Labs are my attempt to help people in exploring their web development imagination. As a front-end developer, I’m continually searching for new personal projects to learn something new. Often, work projects are combinations of things that you can’t fully control: old technologies, shitty colleagues, even shittier management or clients. I’m not the kind of person who complains that life sucks and waits for a miracle to happen. Usually, I look for the things over which I have the most control, and I put my energy there.
If you feel the same, labs are a great way to improve your web development skills. You will have enough information and guidance that you won’t feel lost, and at the same time, you are free to follow your imagination as much as you want.
Labs are a great way to improve your web development skills!
Tell me more about labs
Labs are a comprehensive approach that will help you to start and finish a personal web application. The lab comes in with a proper graphical UI design. You get a set of requirements, acceptance criteria, and tips to help you progress.
The labs are for organized people; if you are not one, don’t worry, I’ll have another post soon with an excellent learning plan for lazy people like me. I encourage you to use the requirements as a general guide and then create your path. Add new fabulous features and enhance the applications with your crazy ideas. Add additional acceptance criteria to make sure your application covers lots of engaging scenarios.
You get a mission, and you get to decide how you want to accomplish it. You choose your frameworks and libraries, or maybe you want just to implement a static prototype that puts your CSS skills to the test. You decide what you want to do and how to do it.
You get a mission, and you get to decide how you want to accomplish it.
A lab is structured quite simply. You get an overview of the application that you’re about to build; this is a high-level description that will help you understand the mission.
Once you understand the high-level overview, we are diving directly into detailed requirements. I’m splitting the requirements into chunks grouped by features. Each of these features has an image that will help you create a connection between requirements and the Figma design. Some of the requirements may also include acceptance criteria. You may think of acceptance criteria as helpers that give you more info to make sure you are going in the right direction.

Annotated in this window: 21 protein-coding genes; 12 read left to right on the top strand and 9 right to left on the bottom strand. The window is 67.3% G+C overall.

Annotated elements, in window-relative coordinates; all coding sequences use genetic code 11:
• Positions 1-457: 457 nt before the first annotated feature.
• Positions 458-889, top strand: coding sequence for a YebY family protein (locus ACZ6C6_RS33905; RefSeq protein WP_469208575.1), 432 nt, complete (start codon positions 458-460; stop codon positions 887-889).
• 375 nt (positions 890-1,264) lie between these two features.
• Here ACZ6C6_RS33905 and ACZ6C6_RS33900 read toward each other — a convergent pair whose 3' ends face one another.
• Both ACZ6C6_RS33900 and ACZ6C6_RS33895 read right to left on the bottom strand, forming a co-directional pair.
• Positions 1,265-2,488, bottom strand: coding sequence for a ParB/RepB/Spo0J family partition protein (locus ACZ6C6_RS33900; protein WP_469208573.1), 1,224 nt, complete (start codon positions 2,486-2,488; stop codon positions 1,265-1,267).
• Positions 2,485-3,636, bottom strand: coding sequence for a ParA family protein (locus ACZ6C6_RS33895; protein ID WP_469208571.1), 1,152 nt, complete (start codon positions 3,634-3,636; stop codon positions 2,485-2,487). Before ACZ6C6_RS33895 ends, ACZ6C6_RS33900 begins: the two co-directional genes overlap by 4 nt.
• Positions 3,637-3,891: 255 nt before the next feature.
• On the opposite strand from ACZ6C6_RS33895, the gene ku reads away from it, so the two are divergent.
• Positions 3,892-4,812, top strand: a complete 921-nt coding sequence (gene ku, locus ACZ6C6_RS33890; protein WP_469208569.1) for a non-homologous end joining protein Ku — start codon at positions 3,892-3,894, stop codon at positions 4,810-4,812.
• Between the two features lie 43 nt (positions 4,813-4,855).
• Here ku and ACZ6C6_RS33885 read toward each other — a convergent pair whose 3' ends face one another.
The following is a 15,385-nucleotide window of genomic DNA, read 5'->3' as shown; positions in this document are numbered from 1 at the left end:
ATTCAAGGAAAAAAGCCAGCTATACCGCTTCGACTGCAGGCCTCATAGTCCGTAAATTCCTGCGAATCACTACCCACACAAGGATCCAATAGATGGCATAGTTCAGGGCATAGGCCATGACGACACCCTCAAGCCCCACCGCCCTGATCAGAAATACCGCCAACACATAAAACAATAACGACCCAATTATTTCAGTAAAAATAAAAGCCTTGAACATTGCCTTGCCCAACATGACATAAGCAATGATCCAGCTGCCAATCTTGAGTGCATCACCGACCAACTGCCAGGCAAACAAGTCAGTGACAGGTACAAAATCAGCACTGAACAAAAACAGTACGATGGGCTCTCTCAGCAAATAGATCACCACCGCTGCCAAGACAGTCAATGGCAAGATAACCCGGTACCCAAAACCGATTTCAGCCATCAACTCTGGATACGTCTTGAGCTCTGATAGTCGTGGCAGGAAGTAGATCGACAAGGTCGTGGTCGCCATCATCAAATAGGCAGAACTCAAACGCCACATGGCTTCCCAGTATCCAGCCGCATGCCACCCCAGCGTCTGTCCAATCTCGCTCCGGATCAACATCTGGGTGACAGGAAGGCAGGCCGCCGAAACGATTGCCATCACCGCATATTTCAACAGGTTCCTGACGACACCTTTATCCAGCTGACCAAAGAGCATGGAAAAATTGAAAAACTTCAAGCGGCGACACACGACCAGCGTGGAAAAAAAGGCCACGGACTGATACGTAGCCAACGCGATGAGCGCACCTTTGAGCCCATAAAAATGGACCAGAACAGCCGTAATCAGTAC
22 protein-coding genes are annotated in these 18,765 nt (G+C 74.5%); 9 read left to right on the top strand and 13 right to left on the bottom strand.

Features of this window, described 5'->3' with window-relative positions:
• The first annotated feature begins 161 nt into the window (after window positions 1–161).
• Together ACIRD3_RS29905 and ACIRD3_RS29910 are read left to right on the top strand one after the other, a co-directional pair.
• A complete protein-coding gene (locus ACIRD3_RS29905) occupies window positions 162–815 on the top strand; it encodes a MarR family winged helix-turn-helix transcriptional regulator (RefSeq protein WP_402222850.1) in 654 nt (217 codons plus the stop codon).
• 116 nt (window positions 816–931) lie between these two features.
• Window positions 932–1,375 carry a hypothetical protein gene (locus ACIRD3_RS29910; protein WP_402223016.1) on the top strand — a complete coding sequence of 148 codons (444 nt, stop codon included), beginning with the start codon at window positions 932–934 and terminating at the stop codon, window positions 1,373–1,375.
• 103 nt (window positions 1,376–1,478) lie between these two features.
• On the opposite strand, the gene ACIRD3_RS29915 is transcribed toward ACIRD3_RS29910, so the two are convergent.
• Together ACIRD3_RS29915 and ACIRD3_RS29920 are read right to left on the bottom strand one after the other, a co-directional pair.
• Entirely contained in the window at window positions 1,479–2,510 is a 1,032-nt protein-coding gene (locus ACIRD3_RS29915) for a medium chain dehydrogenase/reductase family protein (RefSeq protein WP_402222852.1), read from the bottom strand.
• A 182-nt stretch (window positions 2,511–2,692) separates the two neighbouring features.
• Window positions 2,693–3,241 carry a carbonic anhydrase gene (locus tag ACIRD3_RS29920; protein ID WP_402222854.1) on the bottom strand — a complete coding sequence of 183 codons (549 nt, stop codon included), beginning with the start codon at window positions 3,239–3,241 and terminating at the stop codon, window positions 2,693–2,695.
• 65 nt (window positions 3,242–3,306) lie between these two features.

The critical thing to remember here is that you can choose to add or remove requirements based on how you envision your final application. Experiment with different addition and see how the application feels. There is a lot of room to experiment with details or even high-level features; take advantage of this, and create your unique application. You may end up with an app that is way different from what Figma design may make you think it should be at the end of the road.
Acceptance criteria give you some specific goals that you need to achieve to consider a requirement completed. If you are working on a login button, you should define some rules that will say, “Hey, you’ve finished the button, you can move on.” Maybe for you, the button is finished when you manage to login into the application. Or, perhaps you are working on a prototype, so the goal is to have only the styling in place. No matter how deep you are going into details, acceptance criteria help you define the end line and tell you when to move on.
You control the flow and the end goal.
It is essential to manage your acceptance criteria. If you decide you want to do some extra features, define them very clearly to know when you have finished so that you won’t lose your precious time strolling around. It’s ok if, at some point, you discover your previous feature is not entirely ready. You can write additional requirements with additional acceptance criteria to follow up on your new ideas. In this way, you control the flow and have a clear picture of the things you are doing. This approach will help you save precious time and will keep you always on the right track.
Depending on how much experience you have, you may enjoy some tutorials if you want to build your application with a specific framework or library. I’m adding links to various tutorials that may help you make the app. An important note, though, the tutorials I may link to my labs may not be enough if you are a complete beginner. You’ll have to search for more materials on a specific subject until you learn it and then get back to the lab to test your new knowledge.
Labs are more of a fighting ground.
Labs are more of a fighting ground where you can test and improve your technical development skills. I will guide you with external links to tutorials. Still, you have to identify your week spots and search for tutorials on platforms like Uedemy, Ccodecademy, Youtube, or many others.
For labs to be useful, you have to prepare your path before starting working on the project. Most of the requirements will be grouped by page or by significant features. You may not have the time to work on a single page at once, so you need to break the work into smaller chunks that can take up to 30-45 minutes.
Prepare your path before starting an extended mission.
See my first lab, which also has a feedback form at the end. If you think this general idea of labs is interesting, help me make it better by completing the lab feedback form. I have more labs waiting to be brought to life, but I want to make sure they are getting you the value you need.
Thank you and stay cool!